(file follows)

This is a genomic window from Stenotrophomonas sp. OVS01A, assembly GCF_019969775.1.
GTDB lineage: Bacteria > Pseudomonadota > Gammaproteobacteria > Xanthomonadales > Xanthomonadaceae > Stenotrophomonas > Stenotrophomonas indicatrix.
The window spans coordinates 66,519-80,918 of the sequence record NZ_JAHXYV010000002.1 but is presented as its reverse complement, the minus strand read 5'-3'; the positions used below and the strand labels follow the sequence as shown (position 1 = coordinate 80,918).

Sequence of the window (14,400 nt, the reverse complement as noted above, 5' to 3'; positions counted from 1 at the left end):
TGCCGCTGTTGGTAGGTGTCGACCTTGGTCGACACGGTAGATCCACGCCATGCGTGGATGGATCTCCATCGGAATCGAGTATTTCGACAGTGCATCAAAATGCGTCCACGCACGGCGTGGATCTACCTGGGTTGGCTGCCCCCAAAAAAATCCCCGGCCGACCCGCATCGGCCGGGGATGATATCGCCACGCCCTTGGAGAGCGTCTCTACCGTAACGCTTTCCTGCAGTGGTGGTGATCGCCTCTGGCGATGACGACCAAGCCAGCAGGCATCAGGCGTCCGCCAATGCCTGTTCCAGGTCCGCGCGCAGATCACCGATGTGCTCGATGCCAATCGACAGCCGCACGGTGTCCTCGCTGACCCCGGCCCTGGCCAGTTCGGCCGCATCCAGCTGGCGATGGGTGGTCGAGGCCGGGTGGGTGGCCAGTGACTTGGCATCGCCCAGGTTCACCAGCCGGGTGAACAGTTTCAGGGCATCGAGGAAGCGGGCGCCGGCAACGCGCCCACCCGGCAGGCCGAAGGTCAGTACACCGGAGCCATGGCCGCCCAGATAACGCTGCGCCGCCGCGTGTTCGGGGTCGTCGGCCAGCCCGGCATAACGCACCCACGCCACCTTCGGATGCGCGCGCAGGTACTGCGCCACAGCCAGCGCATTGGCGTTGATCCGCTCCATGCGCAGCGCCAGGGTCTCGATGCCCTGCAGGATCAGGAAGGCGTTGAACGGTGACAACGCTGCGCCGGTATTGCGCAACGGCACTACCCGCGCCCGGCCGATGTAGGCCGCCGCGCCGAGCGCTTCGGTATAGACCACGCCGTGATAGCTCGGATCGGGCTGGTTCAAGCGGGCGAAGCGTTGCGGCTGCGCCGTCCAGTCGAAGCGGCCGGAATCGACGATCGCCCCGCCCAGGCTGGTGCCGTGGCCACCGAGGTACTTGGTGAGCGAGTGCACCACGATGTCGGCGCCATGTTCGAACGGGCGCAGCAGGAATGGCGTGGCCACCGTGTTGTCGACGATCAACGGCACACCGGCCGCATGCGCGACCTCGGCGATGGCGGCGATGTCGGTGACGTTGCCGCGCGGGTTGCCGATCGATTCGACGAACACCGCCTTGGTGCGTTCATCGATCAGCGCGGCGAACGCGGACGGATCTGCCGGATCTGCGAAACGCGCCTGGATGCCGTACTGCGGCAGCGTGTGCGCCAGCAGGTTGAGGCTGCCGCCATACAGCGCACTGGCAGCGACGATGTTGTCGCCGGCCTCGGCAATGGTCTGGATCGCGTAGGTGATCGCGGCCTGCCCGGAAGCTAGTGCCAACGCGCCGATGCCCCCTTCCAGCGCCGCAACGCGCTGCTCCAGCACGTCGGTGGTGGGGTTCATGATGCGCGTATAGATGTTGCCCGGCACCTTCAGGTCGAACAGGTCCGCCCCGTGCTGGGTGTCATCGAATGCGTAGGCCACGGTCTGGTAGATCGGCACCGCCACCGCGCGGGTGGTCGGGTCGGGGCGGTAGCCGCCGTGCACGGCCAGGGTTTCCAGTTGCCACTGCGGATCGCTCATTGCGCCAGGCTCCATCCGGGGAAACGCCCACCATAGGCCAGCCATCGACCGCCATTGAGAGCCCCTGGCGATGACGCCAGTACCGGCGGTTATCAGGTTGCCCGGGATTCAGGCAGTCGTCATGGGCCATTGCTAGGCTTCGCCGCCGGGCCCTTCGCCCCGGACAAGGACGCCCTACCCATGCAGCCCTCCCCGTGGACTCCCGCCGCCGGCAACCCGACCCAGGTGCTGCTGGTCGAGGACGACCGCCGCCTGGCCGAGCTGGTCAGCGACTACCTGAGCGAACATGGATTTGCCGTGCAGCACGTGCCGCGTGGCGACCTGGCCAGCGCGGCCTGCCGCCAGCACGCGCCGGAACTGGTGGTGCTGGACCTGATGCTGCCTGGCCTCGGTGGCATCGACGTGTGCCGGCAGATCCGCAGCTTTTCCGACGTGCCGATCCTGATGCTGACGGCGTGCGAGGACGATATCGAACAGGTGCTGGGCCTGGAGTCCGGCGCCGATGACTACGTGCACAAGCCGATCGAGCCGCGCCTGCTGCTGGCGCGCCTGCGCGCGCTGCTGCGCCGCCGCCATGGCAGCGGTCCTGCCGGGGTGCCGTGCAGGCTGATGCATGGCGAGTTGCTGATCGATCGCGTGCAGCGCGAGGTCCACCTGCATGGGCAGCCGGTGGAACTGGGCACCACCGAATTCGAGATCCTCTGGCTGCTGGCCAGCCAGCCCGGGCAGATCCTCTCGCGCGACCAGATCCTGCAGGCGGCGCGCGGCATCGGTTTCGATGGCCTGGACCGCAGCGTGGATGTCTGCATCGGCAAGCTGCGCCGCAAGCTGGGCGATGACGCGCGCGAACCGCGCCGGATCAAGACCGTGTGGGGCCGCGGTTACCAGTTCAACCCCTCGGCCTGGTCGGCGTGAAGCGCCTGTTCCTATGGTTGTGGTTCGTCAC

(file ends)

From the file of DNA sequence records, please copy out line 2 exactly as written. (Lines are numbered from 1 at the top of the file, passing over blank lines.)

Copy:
GTDB lineage: Bacteria > Pseudomonadota > Gammaproteobacteria > Xanthomonadales > Xanthomonadaceae > Stenotrophomonas > Stenotrophomonas indicatrix.